RSSI Is Under-Appreciated
Published in Proceedings of the Third Workshop on Embedded Networked Sensors (EmNets), May 2006.
There is a general belief in the Wireless Sensor Network (WSN) community that the received signal strength indicator (RSSI) is a bad estimator of the link quality. This belief is due to the existence of many asymmetry links in older radios such as CC1000 and TR1000. Newer radios that are based on IEEE 802.15.4 standard such as CC2420 implement another parameter called link quality indicator (LQI) which is believed to be a better in- dicator than RSSI. There is so far no extensive evaluation of CC2420 to validate this claim. We have conducted such an evaluation and our preliminary results indicate that RSSI for a given link has very small variation over time for a link. Our results also indicate that when the RSSI is above the sensitivity threshold (about -87 dBm), the packet reception rate (PRR) is atleast 85%. Around this sensitivity threshold, however, the PRR is not correlated possibly due to variations in local phenomena such as noise. LQI, on the other hand, varies over a wider range over time for a given link. However, the mean LQI computed over many packets has a better correlation with PRR.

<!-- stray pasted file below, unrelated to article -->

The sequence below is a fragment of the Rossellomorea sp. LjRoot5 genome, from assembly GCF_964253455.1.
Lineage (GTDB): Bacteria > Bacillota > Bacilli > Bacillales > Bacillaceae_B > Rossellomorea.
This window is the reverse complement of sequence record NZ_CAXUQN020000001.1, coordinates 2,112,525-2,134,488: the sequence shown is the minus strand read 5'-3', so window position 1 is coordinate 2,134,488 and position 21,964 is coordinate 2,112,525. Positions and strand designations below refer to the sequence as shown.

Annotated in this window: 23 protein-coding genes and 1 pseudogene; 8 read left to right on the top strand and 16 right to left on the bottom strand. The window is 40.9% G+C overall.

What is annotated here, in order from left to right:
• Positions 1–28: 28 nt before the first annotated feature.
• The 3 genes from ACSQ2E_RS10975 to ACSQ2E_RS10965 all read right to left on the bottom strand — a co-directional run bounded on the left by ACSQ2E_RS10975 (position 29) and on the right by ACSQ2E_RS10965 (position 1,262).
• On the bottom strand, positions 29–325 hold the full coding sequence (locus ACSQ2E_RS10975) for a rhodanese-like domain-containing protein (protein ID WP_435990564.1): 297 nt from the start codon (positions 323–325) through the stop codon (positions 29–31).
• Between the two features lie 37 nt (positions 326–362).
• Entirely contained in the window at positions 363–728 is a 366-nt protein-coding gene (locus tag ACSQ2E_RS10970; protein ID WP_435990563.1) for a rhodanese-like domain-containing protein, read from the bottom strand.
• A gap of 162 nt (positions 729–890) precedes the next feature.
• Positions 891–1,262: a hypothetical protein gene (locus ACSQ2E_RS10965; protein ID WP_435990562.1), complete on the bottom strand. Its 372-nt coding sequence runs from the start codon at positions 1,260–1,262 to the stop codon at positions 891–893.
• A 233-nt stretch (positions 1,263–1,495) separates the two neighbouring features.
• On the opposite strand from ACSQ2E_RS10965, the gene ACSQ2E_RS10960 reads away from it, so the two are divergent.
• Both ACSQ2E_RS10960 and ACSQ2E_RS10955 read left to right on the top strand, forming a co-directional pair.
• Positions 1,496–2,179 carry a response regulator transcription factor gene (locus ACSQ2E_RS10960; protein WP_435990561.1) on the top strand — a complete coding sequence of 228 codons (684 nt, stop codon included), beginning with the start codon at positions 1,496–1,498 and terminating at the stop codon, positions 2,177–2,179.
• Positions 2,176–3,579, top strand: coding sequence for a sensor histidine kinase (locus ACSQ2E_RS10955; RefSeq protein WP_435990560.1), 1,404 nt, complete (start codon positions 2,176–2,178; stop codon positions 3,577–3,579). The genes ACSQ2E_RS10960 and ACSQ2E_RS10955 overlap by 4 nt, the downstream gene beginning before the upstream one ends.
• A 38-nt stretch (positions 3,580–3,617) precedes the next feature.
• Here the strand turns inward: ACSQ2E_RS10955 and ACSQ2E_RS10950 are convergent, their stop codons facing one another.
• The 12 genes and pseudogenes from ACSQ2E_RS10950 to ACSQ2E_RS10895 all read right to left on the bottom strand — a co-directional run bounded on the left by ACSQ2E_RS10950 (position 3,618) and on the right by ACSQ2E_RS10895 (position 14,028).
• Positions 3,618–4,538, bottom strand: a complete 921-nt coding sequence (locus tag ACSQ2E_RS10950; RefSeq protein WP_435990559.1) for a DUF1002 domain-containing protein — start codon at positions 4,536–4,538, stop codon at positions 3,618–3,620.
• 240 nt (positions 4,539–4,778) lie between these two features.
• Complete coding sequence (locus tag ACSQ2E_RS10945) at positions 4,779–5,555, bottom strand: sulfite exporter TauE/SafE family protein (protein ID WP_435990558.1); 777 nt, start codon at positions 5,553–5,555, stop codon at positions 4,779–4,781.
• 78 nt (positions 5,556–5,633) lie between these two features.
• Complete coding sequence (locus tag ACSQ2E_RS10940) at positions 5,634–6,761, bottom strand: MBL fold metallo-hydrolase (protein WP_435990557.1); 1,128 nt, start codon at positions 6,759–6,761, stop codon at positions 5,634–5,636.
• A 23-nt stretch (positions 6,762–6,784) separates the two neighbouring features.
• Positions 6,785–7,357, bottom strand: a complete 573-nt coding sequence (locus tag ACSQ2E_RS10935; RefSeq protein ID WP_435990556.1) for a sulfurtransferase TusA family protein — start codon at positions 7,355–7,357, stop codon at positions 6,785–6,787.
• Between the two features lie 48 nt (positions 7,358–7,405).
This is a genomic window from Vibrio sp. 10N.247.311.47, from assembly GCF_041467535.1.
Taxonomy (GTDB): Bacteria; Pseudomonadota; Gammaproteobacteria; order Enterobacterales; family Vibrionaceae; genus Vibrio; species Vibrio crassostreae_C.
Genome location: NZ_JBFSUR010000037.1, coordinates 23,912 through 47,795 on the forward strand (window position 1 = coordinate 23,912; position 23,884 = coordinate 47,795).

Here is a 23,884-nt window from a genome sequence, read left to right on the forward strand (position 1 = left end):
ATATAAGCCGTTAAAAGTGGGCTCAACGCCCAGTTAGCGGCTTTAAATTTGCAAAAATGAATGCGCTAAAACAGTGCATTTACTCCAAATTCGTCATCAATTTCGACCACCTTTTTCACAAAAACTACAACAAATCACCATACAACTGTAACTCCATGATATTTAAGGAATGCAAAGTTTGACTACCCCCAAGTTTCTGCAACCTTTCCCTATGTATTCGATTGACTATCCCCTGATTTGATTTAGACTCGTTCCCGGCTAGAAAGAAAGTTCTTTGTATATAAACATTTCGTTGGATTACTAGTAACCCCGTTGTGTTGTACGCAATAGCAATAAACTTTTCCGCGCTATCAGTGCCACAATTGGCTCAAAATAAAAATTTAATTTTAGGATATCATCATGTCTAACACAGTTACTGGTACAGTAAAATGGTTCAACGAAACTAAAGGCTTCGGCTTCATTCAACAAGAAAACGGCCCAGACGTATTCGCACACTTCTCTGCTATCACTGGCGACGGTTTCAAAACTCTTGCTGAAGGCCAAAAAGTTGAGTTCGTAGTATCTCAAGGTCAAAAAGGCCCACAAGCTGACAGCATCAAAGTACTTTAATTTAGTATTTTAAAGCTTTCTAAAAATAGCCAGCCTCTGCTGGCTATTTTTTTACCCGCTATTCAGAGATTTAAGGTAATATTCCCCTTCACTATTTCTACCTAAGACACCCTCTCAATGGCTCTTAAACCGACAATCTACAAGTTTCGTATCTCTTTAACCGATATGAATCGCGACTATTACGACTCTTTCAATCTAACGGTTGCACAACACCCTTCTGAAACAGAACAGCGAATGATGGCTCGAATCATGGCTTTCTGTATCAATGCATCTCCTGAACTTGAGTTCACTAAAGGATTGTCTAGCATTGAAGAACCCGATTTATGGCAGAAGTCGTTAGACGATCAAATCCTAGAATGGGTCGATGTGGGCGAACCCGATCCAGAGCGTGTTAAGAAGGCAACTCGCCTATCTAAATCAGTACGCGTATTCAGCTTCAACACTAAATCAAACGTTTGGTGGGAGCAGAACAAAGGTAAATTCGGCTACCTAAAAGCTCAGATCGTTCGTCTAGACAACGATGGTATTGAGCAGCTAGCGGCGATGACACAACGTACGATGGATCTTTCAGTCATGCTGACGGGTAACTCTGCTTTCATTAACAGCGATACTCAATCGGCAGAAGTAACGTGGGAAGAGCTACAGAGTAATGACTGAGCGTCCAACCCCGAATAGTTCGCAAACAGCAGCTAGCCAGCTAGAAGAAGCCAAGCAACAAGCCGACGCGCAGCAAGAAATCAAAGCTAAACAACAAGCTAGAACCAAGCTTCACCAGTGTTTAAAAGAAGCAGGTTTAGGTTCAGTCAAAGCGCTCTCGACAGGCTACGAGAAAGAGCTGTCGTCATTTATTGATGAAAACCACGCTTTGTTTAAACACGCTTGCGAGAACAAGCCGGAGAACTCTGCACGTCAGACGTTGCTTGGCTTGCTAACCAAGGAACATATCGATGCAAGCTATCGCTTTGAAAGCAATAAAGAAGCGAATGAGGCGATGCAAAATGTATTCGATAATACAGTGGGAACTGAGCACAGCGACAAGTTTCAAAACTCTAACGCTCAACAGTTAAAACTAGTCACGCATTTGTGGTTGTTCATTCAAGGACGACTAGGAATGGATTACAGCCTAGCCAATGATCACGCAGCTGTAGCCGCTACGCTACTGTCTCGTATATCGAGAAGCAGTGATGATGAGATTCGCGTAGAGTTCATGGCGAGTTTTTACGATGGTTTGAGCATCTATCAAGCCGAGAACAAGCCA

Talk (4MB), Paper (586KB)
BibTeX entry
@inproceedings{emnets2006srinivasan, author = "Kannan Srinivasan and Philip Levis", title = "{RSSI Is Under-Appreciated}", booktitle = "{Proceedings of the Third Workshop on Embedded Networked Sensors (EmNets)}", year = {2006}, month = {May} }